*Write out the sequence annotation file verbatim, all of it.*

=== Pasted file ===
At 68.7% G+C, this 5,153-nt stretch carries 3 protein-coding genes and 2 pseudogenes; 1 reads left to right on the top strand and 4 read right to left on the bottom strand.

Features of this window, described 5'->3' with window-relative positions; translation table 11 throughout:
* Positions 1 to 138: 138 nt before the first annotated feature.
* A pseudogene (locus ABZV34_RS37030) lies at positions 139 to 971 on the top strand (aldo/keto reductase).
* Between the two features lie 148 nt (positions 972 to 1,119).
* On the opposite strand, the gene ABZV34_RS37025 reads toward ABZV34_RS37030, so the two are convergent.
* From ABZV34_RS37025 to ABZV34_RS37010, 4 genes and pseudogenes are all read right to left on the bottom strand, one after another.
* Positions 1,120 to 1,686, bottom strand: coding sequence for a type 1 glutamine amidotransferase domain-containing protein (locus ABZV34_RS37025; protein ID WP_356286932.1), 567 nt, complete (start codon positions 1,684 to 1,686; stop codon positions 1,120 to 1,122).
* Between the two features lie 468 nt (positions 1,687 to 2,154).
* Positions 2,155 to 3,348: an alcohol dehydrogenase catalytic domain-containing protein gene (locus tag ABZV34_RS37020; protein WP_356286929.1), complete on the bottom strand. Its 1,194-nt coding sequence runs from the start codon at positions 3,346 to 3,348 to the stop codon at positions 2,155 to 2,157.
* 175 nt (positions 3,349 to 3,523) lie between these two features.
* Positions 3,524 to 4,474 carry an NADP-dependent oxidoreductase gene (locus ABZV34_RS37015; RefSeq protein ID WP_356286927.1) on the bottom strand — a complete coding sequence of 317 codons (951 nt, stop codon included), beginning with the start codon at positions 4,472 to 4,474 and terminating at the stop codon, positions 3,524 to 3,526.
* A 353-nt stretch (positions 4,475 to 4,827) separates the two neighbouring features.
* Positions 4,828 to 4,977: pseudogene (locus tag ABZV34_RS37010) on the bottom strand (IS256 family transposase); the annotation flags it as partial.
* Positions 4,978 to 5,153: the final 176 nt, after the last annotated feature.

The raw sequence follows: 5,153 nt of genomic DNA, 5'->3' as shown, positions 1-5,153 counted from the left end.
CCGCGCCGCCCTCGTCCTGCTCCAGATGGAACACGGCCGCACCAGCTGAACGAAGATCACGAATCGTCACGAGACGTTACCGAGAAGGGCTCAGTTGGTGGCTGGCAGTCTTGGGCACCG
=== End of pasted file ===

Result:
At 68.7% G+C, this 5,153-nt stretch carries 3 protein-coding genes and 2 pseudogenes; 1 reads left to right on the top strand and 4 read right to left on the bottom strand.

Features of this window, described 5'->3' with window-relative positions; translation table 11 throughout:
* Positions 1 to 138: 138 nt before the first annotated feature.
* A pseudogene (locus ABZV34_RS37030) lies at positions 139 to 971 on the top strand (aldo/keto reductase).
* Between the two features lie 148 nt (positions 972 to 1,119).
* On the opposite strand, the gene ABZV34_RS37025 reads toward ABZV34_RS37030, so the two are convergent.
* From ABZV34_RS37025 to ABZV34_RS37010, 4 genes and pseudogenes are all read right to left on the bottom strand, one after another.
* Positions 1,120 to 1,686, bottom strand: coding sequence for a type 1 glutamine amidotransferase domain-containing protein (locus ABZV34_RS37025; protein ID WP_356286932.1), 567 nt, complete (start codon positions 1,684 to 1,686; stop codon positions 1,120 to 1,122).
* Between the two features lie 468 nt (positions 1,687 to 2,154).
* Positions 2,155 to 3,348: an alcohol dehydrogenase catalytic domain-containing protein gene (locus tag ABZV34_RS37020; protein WP_356286929.1), complete on the bottom strand. Its 1,194-nt coding sequence runs from the start codon at positions 3,346 to 3,348 to the stop codon at positions 2,155 to 2,157.
* 175 nt (positions 3,349 to 3,523) lie between these two features.
* Positions 3,524 to 4,474 carry an NADP-dependent oxidoreductase gene (locus ABZV34_RS37015; RefSeq protein ID WP_356286927.1) on the bottom strand — a complete coding sequence of 317 codons (951 nt, stop codon included), beginning with the start codon at positions 4,472 to 4,474 and terminating at the stop codon, positions 3,524 to 3,526.
* A 353-nt stretch (positions 4,475 to 4,827) separates the two neighbouring features.
* Positions 4,828 to 4,977: pseudogene (locus tag ABZV34_RS37010) on the bottom strand (IS256 family transposase); the annotation flags it as partial.
* Positions 4,978 to 5,153: the final 176 nt, after the last annotated feature.

The raw sequence follows: 5,153 nt of genomic DNA, 5'->3' as shown, positions 1-5,153 counted from the left end.
CCGCGCCGCCCTCGTCCTGCTCCAGATGGAACACGGCCGCACCAGCTGAACGAAGATCACGAATCGTCACGAGACGTTACCGAGAAGGGCTCAGTTGGTGGCTGGCAGTCTTGGGCACCG